That depends on your idea of how to allow them to travel. If they could just exit Gaza without any documentation and going through border control, Hamas and the 90 other terrorist organizations would just drive out to carry out terror attacks across Israel. Or do you really expect them to just not murder Jews whenever they see them?The ability to travel is a fundamental right not a luxury or to "make travel a bit more comfortable for "some people"'. Also how on earth does letting "some people" travel leads to the "sacrifice thousands of civilians on both sides"?
Unless you do propose they get processed at a border, in which case you're really just proposing the status quo because people CAN travel to and out of Gaza. Many Gazans do it on a daily basis.
Here's the excerpt from the source you gave:What I did say is that it's a false and simplistic assumption to assume that the Houthis are the ever willing and obedient proxies/puppets of the Iranians. The Iranians were embarassed because certain Houthi attacks were carried out without Iranian knowledge and permission at a time when talks were being held. By the same token not every Shia group which is has benefited from Iranian largesse always listens to Iran.
military attacks are not the solution to the crisis in Yemen" and called for "a calm atmosphere and away from the continuation of tension and the cycle of violence and Establishing peace and stability in the region
Iran is not pro-calm, anti-tension or anti-violence, and certainly not pro-peace and stability. So this whole statement sounds a lot to me like denial of personal involvement in the attack, much like they denied any involvement in the bombing of ships in the gulf.
To take this one denial out of many in Iran's MO, and think it has a trust crisis with Houthis, is a huge leap, especially when we have more concrete data, like sensors, to tell us the drones in the attack on Aramco did not come from Yemen.
The United States said new evidence and analysis of weapons debris recovered from an attack on Saudi oil facilities on Sept. 14 indicates the strike likely came from the north, reinforcing its earlier assessment that Iran was behind the offensive.
It lasted this long because Israel and the US are not out to destroy Iran. They are out to contain the Iranian threat to the region and the world.There is a time for military action and a time when military action is not required or conducive to other actions being carried out. Iran - like Israel - relies on both soft and hard power. You figure Iran would have lasted this long against such powerful enemies like the U.S. and Israel if it didn't know when and how to strike a fine balance with regards to it's actions?
Well then what DO you propose makes Iran target Israel, if you think you know better than the Israeli intelligence apparatus?You make it sound as if I suggested that Israel should supply Arrow and David's Sling to Iran as a confidence building measure or rename a Kibbutz after a matyred Iranian figure. All I pointed out is that the Iranians didn't suddenly wake up the wrong side of bed one morning and decided to wage "terror", "terror" and more "terror" or to adopt the policy is has without good reason. I asked what change in Iran's threat calculus or actions on the part of others would see Iran having a lesser need for nukes or proxies. Valid question. Also valid to assume that Israel; which has long realised that military action has its limits; would like to understand what motivates or makes it's enemies tick. I'm assuming of course that Israel isn't in need of a perpetual threat.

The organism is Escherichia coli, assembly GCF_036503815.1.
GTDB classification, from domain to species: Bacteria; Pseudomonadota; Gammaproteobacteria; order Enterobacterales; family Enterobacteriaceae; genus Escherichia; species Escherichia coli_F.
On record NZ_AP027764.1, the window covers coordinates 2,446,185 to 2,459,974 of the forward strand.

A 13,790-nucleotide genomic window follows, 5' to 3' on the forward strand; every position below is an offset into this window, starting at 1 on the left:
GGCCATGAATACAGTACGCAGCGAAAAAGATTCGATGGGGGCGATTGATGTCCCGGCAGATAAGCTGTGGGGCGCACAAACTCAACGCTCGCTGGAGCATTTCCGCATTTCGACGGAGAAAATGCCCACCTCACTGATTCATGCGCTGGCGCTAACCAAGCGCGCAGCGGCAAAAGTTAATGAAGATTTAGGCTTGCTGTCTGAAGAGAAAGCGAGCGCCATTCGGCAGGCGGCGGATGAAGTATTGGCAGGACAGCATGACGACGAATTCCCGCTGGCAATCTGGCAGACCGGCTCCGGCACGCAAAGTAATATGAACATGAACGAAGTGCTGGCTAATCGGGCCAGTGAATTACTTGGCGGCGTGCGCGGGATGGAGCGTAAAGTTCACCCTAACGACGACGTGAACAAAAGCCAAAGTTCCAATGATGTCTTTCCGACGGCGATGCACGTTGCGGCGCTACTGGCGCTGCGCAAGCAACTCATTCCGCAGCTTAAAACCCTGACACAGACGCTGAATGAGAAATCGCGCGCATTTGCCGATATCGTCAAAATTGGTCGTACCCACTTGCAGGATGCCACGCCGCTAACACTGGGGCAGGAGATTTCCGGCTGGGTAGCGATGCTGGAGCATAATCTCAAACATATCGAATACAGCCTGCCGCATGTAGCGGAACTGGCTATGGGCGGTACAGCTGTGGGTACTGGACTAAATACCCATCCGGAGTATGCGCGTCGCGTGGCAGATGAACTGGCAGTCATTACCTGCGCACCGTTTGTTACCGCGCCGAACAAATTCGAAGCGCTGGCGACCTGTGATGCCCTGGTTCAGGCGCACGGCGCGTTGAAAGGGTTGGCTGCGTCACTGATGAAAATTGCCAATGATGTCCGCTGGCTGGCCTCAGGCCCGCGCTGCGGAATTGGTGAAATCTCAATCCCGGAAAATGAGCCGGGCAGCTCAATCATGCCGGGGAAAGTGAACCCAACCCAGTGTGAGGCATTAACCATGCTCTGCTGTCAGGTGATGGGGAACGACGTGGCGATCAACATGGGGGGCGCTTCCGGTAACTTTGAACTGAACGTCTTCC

And what do you propose Israel do to avoid being targeted? And I mean anything other than bending over and be annihilated.
Maybe, but none in their right mind would actually support such a move in 2022.On the contrary there is but not necessarily Palestinian land per see. There is the Golan which is Syrian [and recognised as such by the international community] and which Israel continues to occupy in violation of UN Resolution 242 and there are strips of Lebanese territory
Because Israel is not a communist state. It doesn't dictate with an iron fist what happens exactly, and people are not living in fear of a secret police. People build, and it's up to the state to tear down if it's done without a permit, or outside permitted areas.With regards to Pakestinian land there is the West Bank which shrinks year by year due to the illegal construction of sentiments; sprouting like mushrooms. You'll no doubt claim this isn't an issue because settlements can always be vacated; as some have been in the past but then the question arises as to why even bother constructing them in the first place if Israel is willing to vacate them at some distant point in the future.
Israel does not build settlements. People do, and whenever they do, it's subject to scrutiny by the government.
Anyone who wishes to put an end to this construction has to tackle not the legal issue, but the practical one - why are people building there, and why should they stop?
Why people are building there is simple - untapped lands that can be settled in a time of housing crisis, and for only a fraction of the price of housing in central Israel.
But then, how do you convince them to stop? Do you tell them their houses might be vacated and demolished to pave way for a Palestinian state? They'll scoff and tell you there will never be one.
The best motivator for a solution is lighting a fire under one's feet. Don't tell them - show them the situation is urgent. Build more and show them if they won't accept peace and prosperity now, the offer will shrink and they'll get less later. Less and less until they break and accept.
Or maybe bring another US president that's willing to make the solution comprehensive, and seek land for them elsewhere, like the flat northern Sinai that's suitable for their economical model.